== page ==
Having a bad day, week, or month is not uncommon. It’s very easy to vent online. In the heat of the moment, you’re likely to say or type things you’ll regret later.
The 48-Hour Rule acts as a cooling-off period.
In 48 hours, you can gather more facts and form an opinion on the latest trending topic. It’s also enough time to gather your thoughts and feelings.
You can share your thoughts on social media, and there will be individuals who can commiserate. Organize yourself before blowing up on an online public platform.
If you stick to your opinions and post them, be ready to stand by them and defend them.
The Internet is Forever Rule
Once you post something on a social media platform, it’s online forever.
The internet archives anywhere between 70 to 90% of the material uploaded online. Images, posts, and web pages are some of the materials archive organizations compile.
It goes beyond archiving too. With enough effort, internet sleuths figure out how to unearth anything posted online, even when it’s “private.”
Others will judge you by your social media content. If you’re working your way into a new relationship or friendship, it impacts it. It may have been fun to post drunk pictures, but it gives insight into who you are when your inhibitions are down.
You may not have a target on your back the way celebrities, politicians, and professional athletes do, but it’s best to practice prudence.
The Internet is Forever Rule is easier to follow if you’re practicing the Golden Rule, 48-Hour Rule, and avoiding TMI.
Consider Your Reputation
Americans inherited a strong sense of individualism. So, it’s common for social media users to tell themselves that what others think of their posts doesn’t matter; until it does.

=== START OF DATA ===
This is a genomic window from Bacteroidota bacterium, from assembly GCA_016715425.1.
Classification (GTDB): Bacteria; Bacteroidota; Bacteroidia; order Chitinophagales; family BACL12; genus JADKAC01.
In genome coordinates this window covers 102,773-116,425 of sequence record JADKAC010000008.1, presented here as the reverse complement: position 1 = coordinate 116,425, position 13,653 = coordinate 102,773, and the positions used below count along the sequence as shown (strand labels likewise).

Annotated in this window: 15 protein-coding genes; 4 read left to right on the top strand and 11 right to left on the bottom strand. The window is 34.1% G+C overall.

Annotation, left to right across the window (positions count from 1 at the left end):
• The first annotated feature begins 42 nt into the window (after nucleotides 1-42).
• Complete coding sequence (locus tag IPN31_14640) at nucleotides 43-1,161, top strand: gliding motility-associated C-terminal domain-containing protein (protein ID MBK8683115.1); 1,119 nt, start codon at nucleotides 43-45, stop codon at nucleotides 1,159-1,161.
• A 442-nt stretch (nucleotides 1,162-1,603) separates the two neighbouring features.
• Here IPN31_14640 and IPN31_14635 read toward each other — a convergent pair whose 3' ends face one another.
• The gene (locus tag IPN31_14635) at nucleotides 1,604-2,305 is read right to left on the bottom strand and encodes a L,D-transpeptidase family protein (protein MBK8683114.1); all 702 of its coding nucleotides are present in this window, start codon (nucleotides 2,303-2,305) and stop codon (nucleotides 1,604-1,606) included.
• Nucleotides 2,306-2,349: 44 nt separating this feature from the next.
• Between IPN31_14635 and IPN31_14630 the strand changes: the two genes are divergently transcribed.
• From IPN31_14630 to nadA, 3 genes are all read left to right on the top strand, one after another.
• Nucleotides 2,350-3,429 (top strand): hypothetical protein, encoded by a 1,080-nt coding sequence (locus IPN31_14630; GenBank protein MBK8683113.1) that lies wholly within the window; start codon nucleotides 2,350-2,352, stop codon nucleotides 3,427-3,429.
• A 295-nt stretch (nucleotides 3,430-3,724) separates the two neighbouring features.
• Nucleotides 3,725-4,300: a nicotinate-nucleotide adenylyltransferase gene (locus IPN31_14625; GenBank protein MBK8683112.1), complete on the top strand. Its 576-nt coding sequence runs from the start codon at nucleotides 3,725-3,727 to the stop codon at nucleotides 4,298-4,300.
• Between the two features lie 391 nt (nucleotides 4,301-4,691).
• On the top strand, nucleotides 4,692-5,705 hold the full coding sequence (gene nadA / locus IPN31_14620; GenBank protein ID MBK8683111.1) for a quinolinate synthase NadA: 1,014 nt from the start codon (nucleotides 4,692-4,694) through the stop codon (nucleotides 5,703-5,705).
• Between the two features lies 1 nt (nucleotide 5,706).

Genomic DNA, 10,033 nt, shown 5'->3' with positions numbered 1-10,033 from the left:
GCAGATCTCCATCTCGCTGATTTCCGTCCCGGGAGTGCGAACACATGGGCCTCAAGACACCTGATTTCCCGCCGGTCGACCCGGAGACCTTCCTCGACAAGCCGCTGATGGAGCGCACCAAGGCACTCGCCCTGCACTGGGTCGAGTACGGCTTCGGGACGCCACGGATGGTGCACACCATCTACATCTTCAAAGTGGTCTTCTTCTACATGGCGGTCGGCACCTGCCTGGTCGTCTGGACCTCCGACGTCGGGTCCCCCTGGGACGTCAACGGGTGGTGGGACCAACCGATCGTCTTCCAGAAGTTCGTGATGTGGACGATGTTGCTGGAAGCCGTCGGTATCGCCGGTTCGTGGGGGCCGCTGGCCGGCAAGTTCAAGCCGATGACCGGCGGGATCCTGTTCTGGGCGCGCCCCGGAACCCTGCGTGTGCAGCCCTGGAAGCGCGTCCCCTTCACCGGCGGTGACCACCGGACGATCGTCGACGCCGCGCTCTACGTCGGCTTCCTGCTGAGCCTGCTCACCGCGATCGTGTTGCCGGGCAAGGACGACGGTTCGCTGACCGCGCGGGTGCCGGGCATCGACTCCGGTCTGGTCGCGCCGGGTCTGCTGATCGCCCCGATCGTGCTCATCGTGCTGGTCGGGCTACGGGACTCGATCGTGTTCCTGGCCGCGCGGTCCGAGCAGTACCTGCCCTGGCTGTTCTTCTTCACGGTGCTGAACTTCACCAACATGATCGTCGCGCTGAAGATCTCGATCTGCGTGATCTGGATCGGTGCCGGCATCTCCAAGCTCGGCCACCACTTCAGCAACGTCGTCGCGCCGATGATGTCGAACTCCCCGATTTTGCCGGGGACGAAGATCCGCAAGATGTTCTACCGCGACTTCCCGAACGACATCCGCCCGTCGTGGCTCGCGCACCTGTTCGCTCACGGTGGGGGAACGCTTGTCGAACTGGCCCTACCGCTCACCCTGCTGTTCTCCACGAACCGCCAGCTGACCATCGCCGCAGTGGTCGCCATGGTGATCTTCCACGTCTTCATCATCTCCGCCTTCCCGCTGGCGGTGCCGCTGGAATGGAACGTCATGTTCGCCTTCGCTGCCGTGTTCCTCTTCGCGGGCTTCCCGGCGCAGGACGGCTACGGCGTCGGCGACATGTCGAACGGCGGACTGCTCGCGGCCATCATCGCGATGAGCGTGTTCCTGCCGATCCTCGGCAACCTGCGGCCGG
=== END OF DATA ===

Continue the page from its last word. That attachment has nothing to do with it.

There isn’t a bountiful supply of perfect career opportunities, school admissions, and positions of prestige. That’s why schools, organizations, and employers seek elite representatives for their communities.
If it comes down to a person who posts inappropriate photos and someone who doesn’t, can you guess who they’re going to pick?
To clean up your social media, consider your reputation before you post.
Deactivate Old Accounts
Unused, old websites and social media accounts become fertile ground for hackers and other internet professionals. They find out when these web pages remain idle for extended periods.
Since there’s no one watching over them, the web pages end up with a new owner. Once taken over, they’re used to spread online viruses and spam.
These hackers figure out how to crack the password. Once they’re in the account, they’ll post inappropriate material or links to viruses.
They can also leak your private pictures and messages to create a narrative against you even though they’re several years old.
Instead of giving phishers another place to play, deactivate old social media accounts. It helps clean up your online presence too.
It’s easy to create an anonymous social media account and throw caution to the wind when posting. Yet, social media background checks are more common among employers, organizations, and potential partners.
Other people’s opinions of a person’s judgment impact most individuals, so it’s a good idea to keep social media clean by employing the above tips.
Caitlin Sinclair is the Property Manager at REVO with 5 years of property management experience and many more in Customer Service. She shares her passion for her community and looks forward to making REVO a place to call home.